At the 2012 Sundance film festival the rumblings started early: a mysterious crew of young filmmakers who go by the name Court 13 had apparently made the narrative feature of the festival, a weirdly optimistic apocalypse story starring an unknown child actress set in post-Katrina New Orleans called Beasts of the Southern Wild. As the week went on the rumblings turned to exaltations. The film won Sundance’s prestigious Grand Jury Prize and last month took home the Caméra d’Or at Cannes. The film arrives in theaters this week and we sat down with writer/director Benh Zeitlin to find out the backstory on this unusual film as well as what’s up next for Court 13.
Co.Create: Tell me how your crush on New Orleans began.
Zeitlin: Marriage, more like! That’s more a reflection of the volatility of our relationship.
How did you two meet?
We met when we were children. Seriously, I went there as a kid with my parents. That was probably the crush phase. It had such an effect on me and I always had this fascination with it. I just found out that I always talked about moving there in high school. I have a terrible memory but I was hanging out with my high school girlfriend recently and talking about how different I am from how I was in high school and she told me, what are you talking about you told me you were going to move to New Orleans to make movies in tenth grade and wear a cape. She’s like you’re not wearing the cape but …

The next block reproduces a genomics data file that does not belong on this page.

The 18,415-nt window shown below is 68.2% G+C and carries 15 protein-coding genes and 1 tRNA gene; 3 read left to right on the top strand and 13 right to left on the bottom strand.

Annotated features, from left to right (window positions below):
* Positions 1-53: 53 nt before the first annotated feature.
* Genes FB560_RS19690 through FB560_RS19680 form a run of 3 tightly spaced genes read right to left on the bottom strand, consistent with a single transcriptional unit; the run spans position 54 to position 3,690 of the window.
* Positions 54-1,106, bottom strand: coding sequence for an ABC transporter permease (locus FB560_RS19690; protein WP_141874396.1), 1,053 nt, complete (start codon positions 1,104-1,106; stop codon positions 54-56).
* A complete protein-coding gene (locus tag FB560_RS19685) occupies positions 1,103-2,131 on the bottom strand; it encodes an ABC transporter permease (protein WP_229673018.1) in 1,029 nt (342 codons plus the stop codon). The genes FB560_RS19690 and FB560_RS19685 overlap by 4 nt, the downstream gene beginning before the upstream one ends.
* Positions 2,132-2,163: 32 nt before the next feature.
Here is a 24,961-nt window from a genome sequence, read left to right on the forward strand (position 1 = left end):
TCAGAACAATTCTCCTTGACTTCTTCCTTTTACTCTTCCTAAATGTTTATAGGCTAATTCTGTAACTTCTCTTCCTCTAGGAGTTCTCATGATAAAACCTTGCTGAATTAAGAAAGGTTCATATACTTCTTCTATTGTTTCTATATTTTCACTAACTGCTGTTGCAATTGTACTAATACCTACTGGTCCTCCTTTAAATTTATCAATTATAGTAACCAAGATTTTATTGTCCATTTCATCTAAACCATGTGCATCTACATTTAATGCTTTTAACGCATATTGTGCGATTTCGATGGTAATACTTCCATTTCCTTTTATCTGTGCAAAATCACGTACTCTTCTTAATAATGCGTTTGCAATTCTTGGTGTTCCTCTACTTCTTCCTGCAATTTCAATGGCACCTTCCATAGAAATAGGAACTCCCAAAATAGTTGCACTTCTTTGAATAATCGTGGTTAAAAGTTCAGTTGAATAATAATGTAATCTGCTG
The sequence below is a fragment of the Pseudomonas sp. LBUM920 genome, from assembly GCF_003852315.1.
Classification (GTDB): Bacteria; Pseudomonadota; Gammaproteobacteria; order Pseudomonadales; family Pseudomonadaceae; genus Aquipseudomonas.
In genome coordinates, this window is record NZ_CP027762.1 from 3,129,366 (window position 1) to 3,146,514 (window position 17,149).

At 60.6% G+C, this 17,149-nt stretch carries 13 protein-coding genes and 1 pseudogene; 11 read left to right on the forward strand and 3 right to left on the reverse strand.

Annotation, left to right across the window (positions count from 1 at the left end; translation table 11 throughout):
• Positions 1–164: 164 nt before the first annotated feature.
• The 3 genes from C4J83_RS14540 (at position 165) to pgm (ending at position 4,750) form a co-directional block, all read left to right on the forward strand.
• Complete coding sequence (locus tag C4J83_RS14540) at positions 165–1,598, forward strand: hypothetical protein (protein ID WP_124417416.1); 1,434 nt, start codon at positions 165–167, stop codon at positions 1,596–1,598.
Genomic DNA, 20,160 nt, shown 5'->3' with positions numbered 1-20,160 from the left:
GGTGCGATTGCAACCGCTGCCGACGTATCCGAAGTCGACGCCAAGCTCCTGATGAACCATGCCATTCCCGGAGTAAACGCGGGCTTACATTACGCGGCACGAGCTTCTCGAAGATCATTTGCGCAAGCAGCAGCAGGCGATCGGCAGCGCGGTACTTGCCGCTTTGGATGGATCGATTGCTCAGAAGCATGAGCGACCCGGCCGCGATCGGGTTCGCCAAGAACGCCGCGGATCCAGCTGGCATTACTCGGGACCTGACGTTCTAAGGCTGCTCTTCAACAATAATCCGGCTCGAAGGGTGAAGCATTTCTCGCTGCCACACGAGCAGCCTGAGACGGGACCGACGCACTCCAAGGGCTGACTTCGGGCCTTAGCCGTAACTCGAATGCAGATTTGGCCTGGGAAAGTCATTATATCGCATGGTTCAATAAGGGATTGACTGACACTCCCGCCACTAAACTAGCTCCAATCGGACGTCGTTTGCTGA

So, in 2006 you ended up returning for good?
Yeah but it wasn’t the plan to stay. I was going city to city looking for a place to make this film. It kind of took root there and then turned into something so big that I could not uproot myself.
The film is so viscerally connected to New Orleans, it’s interesting that you weren’t originally writing it with the city in mind. What was the original story?
It’s impossible to separate it from New Orleans now but that is very much something that happened when I came there. It started off as something called Glory At Sea. It had this core—it was about a shipwreck and these people that were on these shards of wood and they were looking down at people at the bottom of the water. The people on the bottom were looking up and the people on top didn’t know if they should go down and join them or stay up top. It pre-dated Katrina and all the storm stuff but when that started happening, talking to my friends there I would get this little chill that maybe this fable/myth needs to be told through something real, that it might be able to connect to what’s happening in New Orleans right now. I went there not knowing if that was going to work at all but it really exploded. The film got totally out of control. It just felt like you have a seed and you plant it in the right spot and it just grows.
Talk me through the unfurling—you’re there traveling around looking for locations. What were the serendipitous elements that synched up?
It was such a weird ghost town. No one was there but the people who were there were very kind of all in it together, either resilient, really great people or just people that didn’t manage to leave. It was so weird and surreal that you just made a lot of really close connections. We made a choice that the story was starting to exist in the world and we were just going to follow that. So we did a rewrite where they were going to wash up on shore and there was this boat that was going to get built out of the junk that was around and sail back out there. Every time someone would give you something that they wanted to have on the boat you had to redesign the boat and rewrite the story to incorporate how they got this thing to the boat. I showed up there with $7000 and I think we ended up spending something like $100,000, maxed out every credit card, borrowed from everyone. It became this thing where we were following the movie out to sea. It was an unbelievable adventure. It was really and truly wild in this way I hadn’t ever experienced before in my life.